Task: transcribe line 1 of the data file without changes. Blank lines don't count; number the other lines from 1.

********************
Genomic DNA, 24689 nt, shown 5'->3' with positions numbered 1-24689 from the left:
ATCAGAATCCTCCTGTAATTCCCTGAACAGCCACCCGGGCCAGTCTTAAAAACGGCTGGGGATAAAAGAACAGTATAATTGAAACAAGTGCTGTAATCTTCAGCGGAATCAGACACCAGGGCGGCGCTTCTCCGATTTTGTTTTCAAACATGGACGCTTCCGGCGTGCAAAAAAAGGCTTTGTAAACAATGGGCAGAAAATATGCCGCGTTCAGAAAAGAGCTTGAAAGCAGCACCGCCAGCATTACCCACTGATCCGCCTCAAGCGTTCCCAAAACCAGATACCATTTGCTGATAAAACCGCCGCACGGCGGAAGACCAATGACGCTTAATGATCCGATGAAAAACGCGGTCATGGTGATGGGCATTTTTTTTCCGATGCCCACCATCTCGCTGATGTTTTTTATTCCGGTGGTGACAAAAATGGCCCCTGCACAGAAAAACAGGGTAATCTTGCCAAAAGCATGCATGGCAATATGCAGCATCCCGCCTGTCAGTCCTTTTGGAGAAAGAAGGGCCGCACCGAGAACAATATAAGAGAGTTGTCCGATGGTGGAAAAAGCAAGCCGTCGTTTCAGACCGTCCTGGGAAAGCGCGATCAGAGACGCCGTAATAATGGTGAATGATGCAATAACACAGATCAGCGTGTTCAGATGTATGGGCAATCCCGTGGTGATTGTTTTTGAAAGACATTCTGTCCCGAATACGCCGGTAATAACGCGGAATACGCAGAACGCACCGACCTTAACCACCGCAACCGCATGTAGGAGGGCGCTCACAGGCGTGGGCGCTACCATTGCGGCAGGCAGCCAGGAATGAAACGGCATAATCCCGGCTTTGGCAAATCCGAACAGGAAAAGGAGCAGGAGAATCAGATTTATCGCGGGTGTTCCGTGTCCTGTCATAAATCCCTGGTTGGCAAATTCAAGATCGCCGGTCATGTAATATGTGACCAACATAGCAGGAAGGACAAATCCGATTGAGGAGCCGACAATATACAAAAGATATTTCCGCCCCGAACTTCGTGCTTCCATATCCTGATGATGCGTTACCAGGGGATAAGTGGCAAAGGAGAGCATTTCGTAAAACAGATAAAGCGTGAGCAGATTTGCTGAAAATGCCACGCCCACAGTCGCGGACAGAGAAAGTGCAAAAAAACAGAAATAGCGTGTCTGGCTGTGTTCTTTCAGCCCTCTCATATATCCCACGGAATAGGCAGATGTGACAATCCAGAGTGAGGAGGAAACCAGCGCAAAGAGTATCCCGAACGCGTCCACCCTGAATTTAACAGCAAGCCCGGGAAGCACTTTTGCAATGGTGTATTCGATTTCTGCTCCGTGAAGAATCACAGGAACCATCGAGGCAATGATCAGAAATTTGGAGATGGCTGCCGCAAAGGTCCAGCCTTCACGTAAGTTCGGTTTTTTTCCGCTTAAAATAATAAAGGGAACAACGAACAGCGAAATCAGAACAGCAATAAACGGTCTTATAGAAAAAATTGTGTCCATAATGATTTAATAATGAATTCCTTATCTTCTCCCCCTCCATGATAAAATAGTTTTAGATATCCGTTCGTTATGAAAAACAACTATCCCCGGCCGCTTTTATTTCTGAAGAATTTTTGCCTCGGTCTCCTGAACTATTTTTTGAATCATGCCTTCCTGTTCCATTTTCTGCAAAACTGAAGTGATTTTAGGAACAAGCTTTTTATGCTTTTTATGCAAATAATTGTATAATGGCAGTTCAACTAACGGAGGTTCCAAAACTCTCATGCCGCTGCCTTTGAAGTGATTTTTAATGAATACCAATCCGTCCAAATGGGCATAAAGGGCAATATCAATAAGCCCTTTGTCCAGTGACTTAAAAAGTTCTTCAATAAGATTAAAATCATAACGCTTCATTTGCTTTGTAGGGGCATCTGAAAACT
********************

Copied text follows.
Genomic DNA, 24689 nt, shown 5'->3' with positions numbered 1-24689 from the left: